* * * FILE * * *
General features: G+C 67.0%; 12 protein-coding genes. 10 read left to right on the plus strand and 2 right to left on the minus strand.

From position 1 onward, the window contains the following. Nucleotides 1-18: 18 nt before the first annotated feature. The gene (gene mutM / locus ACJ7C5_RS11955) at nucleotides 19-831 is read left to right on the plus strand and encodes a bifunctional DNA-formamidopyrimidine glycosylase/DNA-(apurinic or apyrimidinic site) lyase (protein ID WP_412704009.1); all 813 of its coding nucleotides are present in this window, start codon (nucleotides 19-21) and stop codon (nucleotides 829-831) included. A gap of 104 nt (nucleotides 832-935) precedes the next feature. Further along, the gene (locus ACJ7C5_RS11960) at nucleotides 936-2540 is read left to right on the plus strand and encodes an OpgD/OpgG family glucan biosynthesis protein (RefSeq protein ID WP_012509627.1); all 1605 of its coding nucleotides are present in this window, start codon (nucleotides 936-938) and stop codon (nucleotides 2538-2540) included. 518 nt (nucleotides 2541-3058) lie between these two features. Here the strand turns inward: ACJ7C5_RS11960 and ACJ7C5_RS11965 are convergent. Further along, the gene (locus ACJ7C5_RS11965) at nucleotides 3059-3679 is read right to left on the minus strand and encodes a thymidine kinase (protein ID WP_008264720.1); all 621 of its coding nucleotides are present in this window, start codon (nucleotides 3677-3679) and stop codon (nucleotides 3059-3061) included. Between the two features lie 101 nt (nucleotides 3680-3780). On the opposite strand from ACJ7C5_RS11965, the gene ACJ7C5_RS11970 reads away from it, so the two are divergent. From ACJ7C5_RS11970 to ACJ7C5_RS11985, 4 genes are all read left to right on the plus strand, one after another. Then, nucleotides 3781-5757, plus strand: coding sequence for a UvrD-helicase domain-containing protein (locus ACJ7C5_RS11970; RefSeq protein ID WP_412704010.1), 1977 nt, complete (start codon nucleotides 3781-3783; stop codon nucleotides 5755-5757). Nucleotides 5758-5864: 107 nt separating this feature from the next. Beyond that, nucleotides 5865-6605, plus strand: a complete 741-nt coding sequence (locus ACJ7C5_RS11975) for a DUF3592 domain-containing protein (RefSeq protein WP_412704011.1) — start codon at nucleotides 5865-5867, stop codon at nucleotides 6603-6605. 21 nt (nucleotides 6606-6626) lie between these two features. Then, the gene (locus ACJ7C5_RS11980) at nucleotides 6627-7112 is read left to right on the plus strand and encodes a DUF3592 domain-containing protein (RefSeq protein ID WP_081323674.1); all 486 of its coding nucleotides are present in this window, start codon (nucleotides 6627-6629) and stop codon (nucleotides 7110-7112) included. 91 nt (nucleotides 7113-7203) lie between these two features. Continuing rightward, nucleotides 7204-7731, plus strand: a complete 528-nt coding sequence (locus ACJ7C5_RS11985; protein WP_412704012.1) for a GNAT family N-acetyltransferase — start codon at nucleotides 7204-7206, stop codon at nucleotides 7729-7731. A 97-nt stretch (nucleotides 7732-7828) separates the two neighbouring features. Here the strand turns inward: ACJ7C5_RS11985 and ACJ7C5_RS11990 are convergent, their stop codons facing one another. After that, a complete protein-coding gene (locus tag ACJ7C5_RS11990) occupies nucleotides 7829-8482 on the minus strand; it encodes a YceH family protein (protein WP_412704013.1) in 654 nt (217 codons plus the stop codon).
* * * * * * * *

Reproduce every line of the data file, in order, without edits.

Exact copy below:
General features: G+C 67.0%; 12 protein-coding genes. 10 read left to right on the plus strand and 2 right to left on the minus strand.

From position 1 onward, the window contains the following. Nucleotides 1-18: 18 nt before the first annotated feature. The gene (gene mutM / locus ACJ7C5_RS11955) at nucleotides 19-831 is read left to right on the plus strand and encodes a bifunctional DNA-formamidopyrimidine glycosylase/DNA-(apurinic or apyrimidinic site) lyase (protein ID WP_412704009.1); all 813 of its coding nucleotides are present in this window, start codon (nucleotides 19-21) and stop codon (nucleotides 829-831) included. A gap of 104 nt (nucleotides 832-935) precedes the next feature. Further along, the gene (locus ACJ7C5_RS11960) at nucleotides 936-2540 is read left to right on the plus strand and encodes an OpgD/OpgG family glucan biosynthesis protein (RefSeq protein ID WP_012509627.1); all 1605 of its coding nucleotides are present in this window, start codon (nucleotides 936-938) and stop codon (nucleotides 2538-2540) included. 518 nt (nucleotides 2541-3058) lie between these two features. Here the strand turns inward: ACJ7C5_RS11960 and ACJ7C5_RS11965 are convergent. Further along, the gene (locus ACJ7C5_RS11965) at nucleotides 3059-3679 is read right to left on the minus strand and encodes a thymidine kinase (protein ID WP_008264720.1); all 621 of its coding nucleotides are present in this window, start codon (nucleotides 3677-3679) and stop codon (nucleotides 3059-3061) included. Between the two features lie 101 nt (nucleotides 3680-3780). On the opposite strand from ACJ7C5_RS11965, the gene ACJ7C5_RS11970 reads away from it, so the two are divergent. From ACJ7C5_RS11970 to ACJ7C5_RS11985, 4 genes are all read left to right on the plus strand, one after another. Then, nucleotides 3781-5757, plus strand: coding sequence for a UvrD-helicase domain-containing protein (locus ACJ7C5_RS11970; RefSeq protein ID WP_412704010.1), 1977 nt, complete (start codon nucleotides 3781-3783; stop codon nucleotides 5755-5757). Nucleotides 5758-5864: 107 nt separating this feature from the next. Beyond that, nucleotides 5865-6605, plus strand: a complete 741-nt coding sequence (locus ACJ7C5_RS11975) for a DUF3592 domain-containing protein (RefSeq protein WP_412704011.1) — start codon at nucleotides 5865-5867, stop codon at nucleotides 6603-6605. 21 nt (nucleotides 6606-6626) lie between these two features. Then, the gene (locus ACJ7C5_RS11980) at nucleotides 6627-7112 is read left to right on the plus strand and encodes a DUF3592 domain-containing protein (RefSeq protein ID WP_081323674.1); all 486 of its coding nucleotides are present in this window, start codon (nucleotides 6627-6629) and stop codon (nucleotides 7110-7112) included. 91 nt (nucleotides 7113-7203) lie between these two features. Continuing rightward, nucleotides 7204-7731, plus strand: a complete 528-nt coding sequence (locus ACJ7C5_RS11985; protein WP_412704012.1) for a GNAT family N-acetyltransferase — start codon at nucleotides 7204-7206, stop codon at nucleotides 7729-7731. A 97-nt stretch (nucleotides 7732-7828) separates the two neighbouring features. Here the strand turns inward: ACJ7C5_RS11985 and ACJ7C5_RS11990 are convergent, their stop codons facing one another. After that, a complete protein-coding gene (locus tag ACJ7C5_RS11990) occupies nucleotides 7829-8482 on the minus strand; it encodes a YceH family protein (protein WP_412704013.1) in 654 nt (217 codons plus the stop codon).